Policy intends that the waiver provision should not be applied where it is reasonable to expect the applicant to leave Australia and apply outside Australia for a Partner visa. This not only ensures fairness and equity to other applicants and discourages deliberate non-compliance, but also preserves the integrity of the Partner visa program in general and the waiver provisions in specific.
Matters that officers should take into consideration when assessing whether the applicant’s circumstances may be considered compelling include but are not limited to:

  • any history of non-compliance by the applicant
  • the length of time the applicant has been unlawful
  • the reasons why the applicant became unlawful
  • the reasons why the applicant did not seek to regularise their status sooner
  • what steps, if any, the applicant has taken to regularise their status (other than applying for a Partner visa).

(Source: DIBP — ​ PAM3 — MIGRATION REGULATIONS — SCHEDULES > PAM — Sch2 Visa 820 — Partner)

What is the Conclusion Knowing All This?

Government policy shows us that the DIBP will not make it easy for applicants who have purposely remained unlawful in an attempt to circumvent visa requirements to regularize their status through an Australian Partner visa. However, what readers should understand is that the waiver provisions are discretionary meaning that applicants are welcome to put forward all the facts of their relationship to help demonstrate compelling circumstances exist. Importantly, applicants must be able to show that compelling circumstances existed at the time of visa application and not necessarily what has developed after the visa has been applied for.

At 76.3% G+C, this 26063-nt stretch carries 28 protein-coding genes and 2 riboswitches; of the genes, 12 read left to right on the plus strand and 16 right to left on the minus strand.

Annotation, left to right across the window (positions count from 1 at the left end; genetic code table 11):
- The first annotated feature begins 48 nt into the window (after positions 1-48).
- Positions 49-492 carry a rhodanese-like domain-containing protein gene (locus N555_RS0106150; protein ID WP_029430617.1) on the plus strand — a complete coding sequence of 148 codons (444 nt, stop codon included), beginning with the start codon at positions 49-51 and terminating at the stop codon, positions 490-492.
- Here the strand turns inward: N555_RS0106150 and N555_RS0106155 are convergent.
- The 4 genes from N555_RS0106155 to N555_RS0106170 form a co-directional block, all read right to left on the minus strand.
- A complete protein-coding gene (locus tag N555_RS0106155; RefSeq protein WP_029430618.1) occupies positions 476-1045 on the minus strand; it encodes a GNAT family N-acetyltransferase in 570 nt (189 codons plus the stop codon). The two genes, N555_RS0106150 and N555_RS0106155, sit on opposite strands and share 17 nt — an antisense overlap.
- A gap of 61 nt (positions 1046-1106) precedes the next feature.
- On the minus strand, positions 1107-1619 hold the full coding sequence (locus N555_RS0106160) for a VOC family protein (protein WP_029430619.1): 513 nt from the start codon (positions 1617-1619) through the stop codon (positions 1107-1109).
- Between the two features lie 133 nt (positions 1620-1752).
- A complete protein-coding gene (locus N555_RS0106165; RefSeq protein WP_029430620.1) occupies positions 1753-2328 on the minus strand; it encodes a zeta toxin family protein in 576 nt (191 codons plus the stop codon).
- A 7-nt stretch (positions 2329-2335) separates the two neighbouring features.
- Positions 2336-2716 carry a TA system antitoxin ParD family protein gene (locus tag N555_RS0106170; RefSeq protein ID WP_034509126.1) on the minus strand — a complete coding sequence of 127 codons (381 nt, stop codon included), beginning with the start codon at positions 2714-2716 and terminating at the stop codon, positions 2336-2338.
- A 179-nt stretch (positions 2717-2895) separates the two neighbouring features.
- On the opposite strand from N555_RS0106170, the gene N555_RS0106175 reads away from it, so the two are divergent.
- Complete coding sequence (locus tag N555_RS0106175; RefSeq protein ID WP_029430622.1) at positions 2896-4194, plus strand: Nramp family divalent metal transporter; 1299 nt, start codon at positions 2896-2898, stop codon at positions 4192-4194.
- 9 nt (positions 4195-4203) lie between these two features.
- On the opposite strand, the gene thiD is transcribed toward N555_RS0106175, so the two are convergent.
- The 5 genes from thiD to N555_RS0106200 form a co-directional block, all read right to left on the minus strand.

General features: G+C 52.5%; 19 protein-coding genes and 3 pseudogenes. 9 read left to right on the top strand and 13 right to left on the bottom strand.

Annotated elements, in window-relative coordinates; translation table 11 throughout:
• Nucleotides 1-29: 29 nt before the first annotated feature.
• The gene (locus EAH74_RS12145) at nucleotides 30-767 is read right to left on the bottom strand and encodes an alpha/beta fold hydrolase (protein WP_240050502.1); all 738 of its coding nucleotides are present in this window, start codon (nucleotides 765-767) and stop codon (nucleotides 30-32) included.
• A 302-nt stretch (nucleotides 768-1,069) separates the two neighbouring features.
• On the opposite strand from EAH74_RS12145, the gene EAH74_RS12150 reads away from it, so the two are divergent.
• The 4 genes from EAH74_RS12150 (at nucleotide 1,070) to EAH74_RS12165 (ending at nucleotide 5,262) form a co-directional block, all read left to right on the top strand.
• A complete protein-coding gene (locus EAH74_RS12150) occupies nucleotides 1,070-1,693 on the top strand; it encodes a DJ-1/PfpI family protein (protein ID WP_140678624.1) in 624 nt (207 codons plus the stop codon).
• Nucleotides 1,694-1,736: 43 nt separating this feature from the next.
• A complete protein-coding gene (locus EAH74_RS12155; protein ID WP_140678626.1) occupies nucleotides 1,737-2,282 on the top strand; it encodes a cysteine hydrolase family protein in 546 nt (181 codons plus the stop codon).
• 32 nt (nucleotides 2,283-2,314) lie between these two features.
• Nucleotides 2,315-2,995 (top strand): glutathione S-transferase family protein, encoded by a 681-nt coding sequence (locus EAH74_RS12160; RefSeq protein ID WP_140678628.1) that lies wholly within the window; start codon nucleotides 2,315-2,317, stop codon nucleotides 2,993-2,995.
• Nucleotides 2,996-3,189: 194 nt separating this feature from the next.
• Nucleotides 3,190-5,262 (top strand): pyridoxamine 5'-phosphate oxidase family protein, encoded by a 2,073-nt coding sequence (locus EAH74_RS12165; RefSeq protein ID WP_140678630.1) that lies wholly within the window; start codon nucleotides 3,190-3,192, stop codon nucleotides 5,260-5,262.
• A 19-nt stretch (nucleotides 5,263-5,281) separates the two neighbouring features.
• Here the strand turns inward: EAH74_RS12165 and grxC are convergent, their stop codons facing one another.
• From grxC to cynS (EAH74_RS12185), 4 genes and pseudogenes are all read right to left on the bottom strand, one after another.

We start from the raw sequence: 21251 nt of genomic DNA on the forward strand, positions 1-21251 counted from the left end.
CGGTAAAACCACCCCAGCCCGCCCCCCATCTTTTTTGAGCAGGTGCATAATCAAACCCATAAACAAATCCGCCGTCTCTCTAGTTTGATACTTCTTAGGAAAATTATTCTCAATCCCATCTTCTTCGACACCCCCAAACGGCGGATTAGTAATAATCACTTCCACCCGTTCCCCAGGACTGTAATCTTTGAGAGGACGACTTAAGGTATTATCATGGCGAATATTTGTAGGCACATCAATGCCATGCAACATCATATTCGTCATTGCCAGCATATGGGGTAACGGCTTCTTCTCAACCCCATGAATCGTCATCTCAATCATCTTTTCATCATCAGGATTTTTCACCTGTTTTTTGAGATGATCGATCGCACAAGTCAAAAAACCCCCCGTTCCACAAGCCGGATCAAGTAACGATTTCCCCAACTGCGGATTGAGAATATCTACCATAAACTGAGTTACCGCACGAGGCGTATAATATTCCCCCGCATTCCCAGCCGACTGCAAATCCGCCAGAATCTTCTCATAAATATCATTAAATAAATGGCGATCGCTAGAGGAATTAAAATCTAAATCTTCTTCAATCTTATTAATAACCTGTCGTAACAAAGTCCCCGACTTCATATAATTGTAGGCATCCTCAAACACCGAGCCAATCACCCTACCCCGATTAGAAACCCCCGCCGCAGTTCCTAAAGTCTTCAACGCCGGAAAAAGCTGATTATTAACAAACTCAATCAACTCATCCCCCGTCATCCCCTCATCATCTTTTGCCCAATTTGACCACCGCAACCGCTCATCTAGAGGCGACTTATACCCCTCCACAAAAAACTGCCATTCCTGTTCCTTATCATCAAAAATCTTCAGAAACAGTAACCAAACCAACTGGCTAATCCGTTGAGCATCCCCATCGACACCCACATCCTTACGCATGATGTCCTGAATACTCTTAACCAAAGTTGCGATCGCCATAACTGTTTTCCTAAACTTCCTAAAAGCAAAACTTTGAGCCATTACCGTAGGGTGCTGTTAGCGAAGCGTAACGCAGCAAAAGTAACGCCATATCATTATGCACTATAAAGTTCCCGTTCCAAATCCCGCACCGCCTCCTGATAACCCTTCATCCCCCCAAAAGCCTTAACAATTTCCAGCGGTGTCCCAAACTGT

Some factors that may help an argument of compelling circumstances may include:

  1. If there are any young biological children (Australian Citizens) of the relationship and the potential impacts on their health and well-being;
  2. Detailing the degree of hardship (both financial and emotional) that would be caused should the applicant need to depart and re-apply from outside Australia, which is greater than the ‘standard’ hardship suffered by other relationships;
  3. If there has been some unforeseen accident/injury/illness to an Australian family member which has lead to the current situation;
  4. Any other factor which differentiates the relationship from any other Partner Visa applications which can be seen as compelling on an ordinary person making an assessment.

If Schedule 3 applies to you, and ​if you require the assistance of a Migration Lawyer today, then get in contact on 1300 MIGR8TE (644 788) or email your enquiry to enquiry@salvomigration.com.au and we hope you learnt something valuable by visiting our site.

 Also, click here for more useful blogs by our Immigration Lawyers.

 Otherwise you can contact us at the following address:

Salvo Migration
 320 Adelaide St
 Brisbane QLD 4000
https://goo.gl/Bao5ma

Originally Published here: Partner Visa — Waiving Schedule 3 Criteria — Compelling and Compassionate Circumstances